The Department of Health (DH) and NHS England have been ‘complacent’ about the health service’s ability to cope with rising demand for GPs, according to a new report.
The ‘Access to General Practice in England’ report from the Public Accounts Committee notes that patients’ ability to get an appointment has “gradually but consistently declined” in recent years, and DH and the NHS have failed to ensure that staffing in general practice has kept pace with growing demand.
“They appear to have been complacent about general practice’s ability to cope with the increase in demand caused by rising public expectations and the needs of an ageing population, many of whom have multiple health conditions,” the report adds.
“The best available estimates for 2004–05 to 2014–15 indicate that each year the number of consultations grew by 3.5% on average, compared with 2% average annual growth in general practice staffing.”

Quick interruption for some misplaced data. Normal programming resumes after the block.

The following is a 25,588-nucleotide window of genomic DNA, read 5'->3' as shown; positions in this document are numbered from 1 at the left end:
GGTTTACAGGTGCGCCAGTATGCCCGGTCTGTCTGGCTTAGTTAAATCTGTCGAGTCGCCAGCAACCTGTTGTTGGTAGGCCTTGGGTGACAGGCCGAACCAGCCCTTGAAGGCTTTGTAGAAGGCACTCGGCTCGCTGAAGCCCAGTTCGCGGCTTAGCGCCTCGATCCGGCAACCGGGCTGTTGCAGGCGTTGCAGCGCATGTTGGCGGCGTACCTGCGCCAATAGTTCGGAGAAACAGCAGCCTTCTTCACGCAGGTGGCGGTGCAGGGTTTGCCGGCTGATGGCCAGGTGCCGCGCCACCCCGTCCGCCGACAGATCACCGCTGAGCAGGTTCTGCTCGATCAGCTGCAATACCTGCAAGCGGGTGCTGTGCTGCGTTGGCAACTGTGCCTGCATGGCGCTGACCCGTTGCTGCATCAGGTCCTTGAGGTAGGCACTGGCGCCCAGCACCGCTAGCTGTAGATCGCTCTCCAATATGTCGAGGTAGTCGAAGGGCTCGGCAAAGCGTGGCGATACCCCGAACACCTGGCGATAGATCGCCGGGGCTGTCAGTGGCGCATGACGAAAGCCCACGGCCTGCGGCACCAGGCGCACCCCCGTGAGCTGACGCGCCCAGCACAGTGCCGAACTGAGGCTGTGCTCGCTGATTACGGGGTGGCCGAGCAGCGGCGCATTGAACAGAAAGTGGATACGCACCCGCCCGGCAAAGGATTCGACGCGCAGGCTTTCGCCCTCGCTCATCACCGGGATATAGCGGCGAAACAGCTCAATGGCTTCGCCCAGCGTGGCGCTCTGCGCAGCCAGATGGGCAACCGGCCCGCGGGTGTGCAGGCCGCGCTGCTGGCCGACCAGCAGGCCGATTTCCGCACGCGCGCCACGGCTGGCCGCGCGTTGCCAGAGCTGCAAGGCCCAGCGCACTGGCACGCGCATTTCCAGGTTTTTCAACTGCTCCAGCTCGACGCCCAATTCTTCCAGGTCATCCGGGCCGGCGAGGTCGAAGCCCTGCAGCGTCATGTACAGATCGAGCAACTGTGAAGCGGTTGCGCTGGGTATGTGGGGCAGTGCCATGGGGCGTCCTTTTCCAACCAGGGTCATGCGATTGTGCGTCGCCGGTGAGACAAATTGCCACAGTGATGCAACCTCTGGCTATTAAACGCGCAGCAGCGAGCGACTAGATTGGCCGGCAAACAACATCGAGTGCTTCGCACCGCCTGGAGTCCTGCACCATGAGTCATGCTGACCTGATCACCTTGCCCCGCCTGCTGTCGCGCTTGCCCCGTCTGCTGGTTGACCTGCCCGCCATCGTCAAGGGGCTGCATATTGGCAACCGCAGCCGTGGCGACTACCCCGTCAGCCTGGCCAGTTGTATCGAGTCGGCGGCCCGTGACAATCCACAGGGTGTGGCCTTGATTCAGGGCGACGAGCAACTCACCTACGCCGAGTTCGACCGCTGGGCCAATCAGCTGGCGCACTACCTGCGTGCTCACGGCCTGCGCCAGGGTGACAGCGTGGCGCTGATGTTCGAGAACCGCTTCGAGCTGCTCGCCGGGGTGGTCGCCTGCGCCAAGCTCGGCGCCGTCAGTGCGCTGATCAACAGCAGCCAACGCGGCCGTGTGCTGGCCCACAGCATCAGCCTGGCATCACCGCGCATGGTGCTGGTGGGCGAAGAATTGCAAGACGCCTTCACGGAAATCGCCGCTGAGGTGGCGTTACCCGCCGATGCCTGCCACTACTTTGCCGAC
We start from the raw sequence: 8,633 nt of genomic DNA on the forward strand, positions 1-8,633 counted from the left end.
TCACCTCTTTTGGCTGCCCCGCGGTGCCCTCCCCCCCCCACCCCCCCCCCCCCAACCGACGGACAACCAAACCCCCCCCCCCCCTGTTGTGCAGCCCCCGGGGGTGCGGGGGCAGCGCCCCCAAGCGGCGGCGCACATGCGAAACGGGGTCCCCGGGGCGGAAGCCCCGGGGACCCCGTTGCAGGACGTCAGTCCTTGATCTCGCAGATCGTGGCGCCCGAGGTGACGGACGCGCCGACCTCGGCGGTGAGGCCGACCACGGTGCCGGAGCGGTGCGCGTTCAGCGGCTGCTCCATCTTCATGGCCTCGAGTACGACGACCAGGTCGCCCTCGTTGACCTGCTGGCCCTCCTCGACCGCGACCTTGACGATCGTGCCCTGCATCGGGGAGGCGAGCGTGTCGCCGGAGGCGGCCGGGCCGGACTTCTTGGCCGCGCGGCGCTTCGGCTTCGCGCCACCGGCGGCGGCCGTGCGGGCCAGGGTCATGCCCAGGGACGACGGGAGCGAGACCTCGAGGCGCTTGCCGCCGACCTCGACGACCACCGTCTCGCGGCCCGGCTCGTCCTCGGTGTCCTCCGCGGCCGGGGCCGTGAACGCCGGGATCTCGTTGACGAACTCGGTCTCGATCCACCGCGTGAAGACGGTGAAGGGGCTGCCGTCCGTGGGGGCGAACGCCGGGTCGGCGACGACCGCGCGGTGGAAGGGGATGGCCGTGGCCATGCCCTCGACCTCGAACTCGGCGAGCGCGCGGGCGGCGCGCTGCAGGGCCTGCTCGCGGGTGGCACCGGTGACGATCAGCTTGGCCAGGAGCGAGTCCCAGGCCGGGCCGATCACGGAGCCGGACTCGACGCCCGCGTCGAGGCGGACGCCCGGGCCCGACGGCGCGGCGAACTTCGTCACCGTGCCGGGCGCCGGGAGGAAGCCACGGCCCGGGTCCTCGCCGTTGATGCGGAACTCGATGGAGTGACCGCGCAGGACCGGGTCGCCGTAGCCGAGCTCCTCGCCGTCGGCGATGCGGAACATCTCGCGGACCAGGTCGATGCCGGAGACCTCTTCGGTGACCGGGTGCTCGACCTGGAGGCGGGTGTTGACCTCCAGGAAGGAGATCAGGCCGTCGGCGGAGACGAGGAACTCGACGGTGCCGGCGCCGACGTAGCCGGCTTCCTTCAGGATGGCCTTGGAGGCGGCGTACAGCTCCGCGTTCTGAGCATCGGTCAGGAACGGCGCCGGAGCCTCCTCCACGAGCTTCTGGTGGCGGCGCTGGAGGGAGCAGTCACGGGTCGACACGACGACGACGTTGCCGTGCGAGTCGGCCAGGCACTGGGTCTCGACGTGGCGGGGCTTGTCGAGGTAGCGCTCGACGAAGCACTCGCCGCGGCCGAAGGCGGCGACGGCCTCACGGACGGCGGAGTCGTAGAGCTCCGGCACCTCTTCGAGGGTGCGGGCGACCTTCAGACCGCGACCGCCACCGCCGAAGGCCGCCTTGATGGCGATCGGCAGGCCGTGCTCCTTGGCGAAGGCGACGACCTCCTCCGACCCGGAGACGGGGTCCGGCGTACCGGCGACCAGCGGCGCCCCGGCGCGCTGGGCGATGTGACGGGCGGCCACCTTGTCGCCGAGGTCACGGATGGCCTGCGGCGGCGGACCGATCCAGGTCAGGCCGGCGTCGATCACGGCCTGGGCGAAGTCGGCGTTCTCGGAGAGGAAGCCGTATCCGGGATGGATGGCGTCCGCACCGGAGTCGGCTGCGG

The public spending watchdog says that DH and the NHS should be working towards having 5,000 more GPs by 2020 by making it more attractive for staff to remain in general practice; supporting those who wish to return after time away; and increasing recruitment.
The report identifies several other problems, including ‘unacceptable’ variation in patients’ experiences of getting and making appointments, the difficulty for patients in finding the right medical information, and the fact that having good access to general practice is too dependent on where patients live because of variations in staffing levels.
Dr Maureen Baker, Chair of the Royal College of General Practitioners comments: “Urgent measures need to be taken to reverse declining investment in our service and address the recruitment crisis in general practice.
“GPs and our teams are making an estimated 370 million patient consultations a year – 60 million more than five years ago – to meet the increasing demand of our growing and ageing population, yet the number of family doctors over this period has remained relatively stagnant.
“This toxic mix of increased demand and plummeting resources is leading many established GPs to leave the profession, and not enough medical students are choosing a career in general practice to take their place.
"In the longer term we are calling on the Government to increase investment into general practice to 11% of the NHS budget, and for thousands more GPs over the course of this parliament so that we can continue to deliver the safe care our patients want, need and deserve."